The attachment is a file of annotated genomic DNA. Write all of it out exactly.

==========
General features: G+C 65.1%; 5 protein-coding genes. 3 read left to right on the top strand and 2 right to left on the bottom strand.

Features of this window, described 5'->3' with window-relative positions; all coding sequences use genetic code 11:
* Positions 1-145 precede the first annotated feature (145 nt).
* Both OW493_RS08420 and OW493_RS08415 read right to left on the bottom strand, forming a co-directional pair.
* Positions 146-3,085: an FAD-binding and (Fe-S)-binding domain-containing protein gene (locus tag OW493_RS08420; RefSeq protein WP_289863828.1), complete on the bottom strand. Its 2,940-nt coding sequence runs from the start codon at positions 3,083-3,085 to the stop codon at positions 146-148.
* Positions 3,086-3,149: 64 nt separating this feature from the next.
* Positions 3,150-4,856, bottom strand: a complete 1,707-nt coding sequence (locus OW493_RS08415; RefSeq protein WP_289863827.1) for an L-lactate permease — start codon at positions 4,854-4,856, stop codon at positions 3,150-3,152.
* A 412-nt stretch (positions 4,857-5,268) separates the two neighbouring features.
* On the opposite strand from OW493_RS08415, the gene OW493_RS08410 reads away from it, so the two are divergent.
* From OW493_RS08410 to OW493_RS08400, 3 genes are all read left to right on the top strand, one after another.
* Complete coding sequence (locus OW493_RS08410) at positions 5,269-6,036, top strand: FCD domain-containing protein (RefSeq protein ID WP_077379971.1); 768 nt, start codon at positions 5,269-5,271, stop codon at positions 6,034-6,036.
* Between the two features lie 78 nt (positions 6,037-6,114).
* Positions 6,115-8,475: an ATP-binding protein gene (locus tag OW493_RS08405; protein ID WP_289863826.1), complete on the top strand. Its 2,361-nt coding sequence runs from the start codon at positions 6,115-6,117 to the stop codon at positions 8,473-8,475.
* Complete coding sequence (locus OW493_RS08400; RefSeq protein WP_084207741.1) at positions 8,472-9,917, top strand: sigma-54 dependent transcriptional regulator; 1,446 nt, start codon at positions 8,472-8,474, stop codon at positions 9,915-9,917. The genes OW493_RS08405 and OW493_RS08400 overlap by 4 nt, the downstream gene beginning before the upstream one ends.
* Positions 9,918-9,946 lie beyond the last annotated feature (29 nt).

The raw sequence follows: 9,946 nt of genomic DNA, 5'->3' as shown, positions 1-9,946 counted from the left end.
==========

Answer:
General features: G+C 65.1%; 5 protein-coding genes. 3 read left to right on the top strand and 2 right to left on the bottom strand.

Features of this window, described 5'->3' with window-relative positions; all coding sequences use genetic code 11:
* Positions 1-145 precede the first annotated feature (145 nt).
* Both OW493_RS08420 and OW493_RS08415 read right to left on the bottom strand, forming a co-directional pair.
* Positions 146-3,085: an FAD-binding and (Fe-S)-binding domain-containing protein gene (locus tag OW493_RS08420; RefSeq protein WP_289863828.1), complete on the bottom strand. Its 2,940-nt coding sequence runs from the start codon at positions 3,083-3,085 to the stop codon at positions 146-148.
* Positions 3,086-3,149: 64 nt separating this feature from the next.
* Positions 3,150-4,856, bottom strand: a complete 1,707-nt coding sequence (locus OW493_RS08415; RefSeq protein WP_289863827.1) for an L-lactate permease — start codon at positions 4,854-4,856, stop codon at positions 3,150-3,152.
* A 412-nt stretch (positions 4,857-5,268) separates the two neighbouring features.
* On the opposite strand from OW493_RS08415, the gene OW493_RS08410 reads away from it, so the two are divergent.
* From OW493_RS08410 to OW493_RS08400, 3 genes are all read left to right on the top strand, one after another.
* Complete coding sequence (locus OW493_RS08410) at positions 5,269-6,036, top strand: FCD domain-containing protein (RefSeq protein ID WP_077379971.1); 768 nt, start codon at positions 5,269-5,271, stop codon at positions 6,034-6,036.
* Between the two features lie 78 nt (positions 6,037-6,114).
* Positions 6,115-8,475: an ATP-binding protein gene (locus tag OW493_RS08405; protein ID WP_289863826.1), complete on the top strand. Its 2,361-nt coding sequence runs from the start codon at positions 6,115-6,117 to the stop codon at positions 8,473-8,475.
* Complete coding sequence (locus OW493_RS08400; RefSeq protein WP_084207741.1) at positions 8,472-9,917, top strand: sigma-54 dependent transcriptional regulator; 1,446 nt, start codon at positions 8,472-8,474, stop codon at positions 9,915-9,917. The genes OW493_RS08405 and OW493_RS08400 overlap by 4 nt, the downstream gene beginning before the upstream one ends.
* Positions 9,918-9,946 lie beyond the last annotated feature (29 nt).

The raw sequence follows: 9,946 nt of genomic DNA, 5'->3' as shown, positions 1-9,946 counted from the left end.